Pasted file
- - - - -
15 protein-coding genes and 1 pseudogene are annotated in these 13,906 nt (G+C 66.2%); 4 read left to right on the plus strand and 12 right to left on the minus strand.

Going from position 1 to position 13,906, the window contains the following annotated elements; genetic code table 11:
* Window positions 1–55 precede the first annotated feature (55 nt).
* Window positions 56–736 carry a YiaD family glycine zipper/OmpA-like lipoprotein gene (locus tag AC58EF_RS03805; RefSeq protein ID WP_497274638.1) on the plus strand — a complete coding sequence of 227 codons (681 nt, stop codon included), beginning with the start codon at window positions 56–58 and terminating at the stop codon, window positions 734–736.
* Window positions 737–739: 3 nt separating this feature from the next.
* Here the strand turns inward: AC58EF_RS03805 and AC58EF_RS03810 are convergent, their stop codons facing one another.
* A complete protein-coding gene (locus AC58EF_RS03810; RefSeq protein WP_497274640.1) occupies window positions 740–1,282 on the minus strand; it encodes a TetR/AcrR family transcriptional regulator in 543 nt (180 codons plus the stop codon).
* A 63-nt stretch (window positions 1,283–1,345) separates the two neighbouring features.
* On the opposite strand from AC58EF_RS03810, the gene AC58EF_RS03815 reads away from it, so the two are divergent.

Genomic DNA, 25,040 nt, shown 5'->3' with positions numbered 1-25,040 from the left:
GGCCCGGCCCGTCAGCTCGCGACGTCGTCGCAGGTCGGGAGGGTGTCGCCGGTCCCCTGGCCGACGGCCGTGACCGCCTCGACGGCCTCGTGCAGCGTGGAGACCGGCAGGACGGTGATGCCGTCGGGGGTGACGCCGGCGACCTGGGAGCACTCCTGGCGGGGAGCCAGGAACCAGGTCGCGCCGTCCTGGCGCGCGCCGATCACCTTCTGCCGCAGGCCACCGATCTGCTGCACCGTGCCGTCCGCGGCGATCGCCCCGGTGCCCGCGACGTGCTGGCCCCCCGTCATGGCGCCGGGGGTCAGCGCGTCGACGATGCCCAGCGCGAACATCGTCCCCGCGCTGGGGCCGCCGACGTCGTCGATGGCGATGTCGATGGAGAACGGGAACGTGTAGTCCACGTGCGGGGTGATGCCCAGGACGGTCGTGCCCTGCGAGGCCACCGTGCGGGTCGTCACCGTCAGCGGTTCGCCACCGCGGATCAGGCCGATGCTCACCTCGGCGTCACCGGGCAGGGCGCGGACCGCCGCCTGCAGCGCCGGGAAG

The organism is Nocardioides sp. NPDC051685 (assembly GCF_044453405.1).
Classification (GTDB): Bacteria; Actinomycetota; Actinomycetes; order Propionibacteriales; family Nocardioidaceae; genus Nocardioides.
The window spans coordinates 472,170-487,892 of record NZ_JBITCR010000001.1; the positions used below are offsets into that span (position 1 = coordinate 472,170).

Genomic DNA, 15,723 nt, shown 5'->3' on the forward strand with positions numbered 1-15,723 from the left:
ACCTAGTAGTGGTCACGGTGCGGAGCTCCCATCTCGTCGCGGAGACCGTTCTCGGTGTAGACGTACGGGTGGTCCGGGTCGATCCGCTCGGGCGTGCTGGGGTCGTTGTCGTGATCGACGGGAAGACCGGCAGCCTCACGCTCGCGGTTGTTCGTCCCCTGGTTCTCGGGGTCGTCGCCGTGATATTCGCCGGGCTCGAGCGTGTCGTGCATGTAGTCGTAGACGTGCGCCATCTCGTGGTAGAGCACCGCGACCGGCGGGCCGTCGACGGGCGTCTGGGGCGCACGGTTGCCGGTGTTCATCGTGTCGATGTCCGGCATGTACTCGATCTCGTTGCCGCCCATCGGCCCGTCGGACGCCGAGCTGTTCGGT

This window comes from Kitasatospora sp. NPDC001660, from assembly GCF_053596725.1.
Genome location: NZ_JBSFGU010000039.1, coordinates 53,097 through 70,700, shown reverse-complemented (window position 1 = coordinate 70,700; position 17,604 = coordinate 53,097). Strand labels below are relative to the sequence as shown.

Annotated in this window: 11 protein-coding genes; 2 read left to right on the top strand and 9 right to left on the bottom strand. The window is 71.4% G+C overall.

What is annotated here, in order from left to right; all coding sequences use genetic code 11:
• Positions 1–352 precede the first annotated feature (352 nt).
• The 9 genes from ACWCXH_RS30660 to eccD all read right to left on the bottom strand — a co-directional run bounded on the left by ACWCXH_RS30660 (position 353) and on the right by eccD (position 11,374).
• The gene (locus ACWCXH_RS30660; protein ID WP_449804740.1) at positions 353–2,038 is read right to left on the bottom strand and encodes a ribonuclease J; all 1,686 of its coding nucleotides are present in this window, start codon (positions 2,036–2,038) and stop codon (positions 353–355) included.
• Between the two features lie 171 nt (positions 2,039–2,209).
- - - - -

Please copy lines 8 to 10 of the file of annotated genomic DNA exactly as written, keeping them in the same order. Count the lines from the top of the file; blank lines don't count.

* A 63-nt stretch (window positions 1,283–1,345) separates the two neighbouring features.
* On the opposite strand from AC58EF_RS03810, the gene AC58EF_RS03815 reads away from it, so the two are divergent.

Genomic DNA, 25,040 nt, shown 5'->3' with positions numbered 1-25,040 from the left: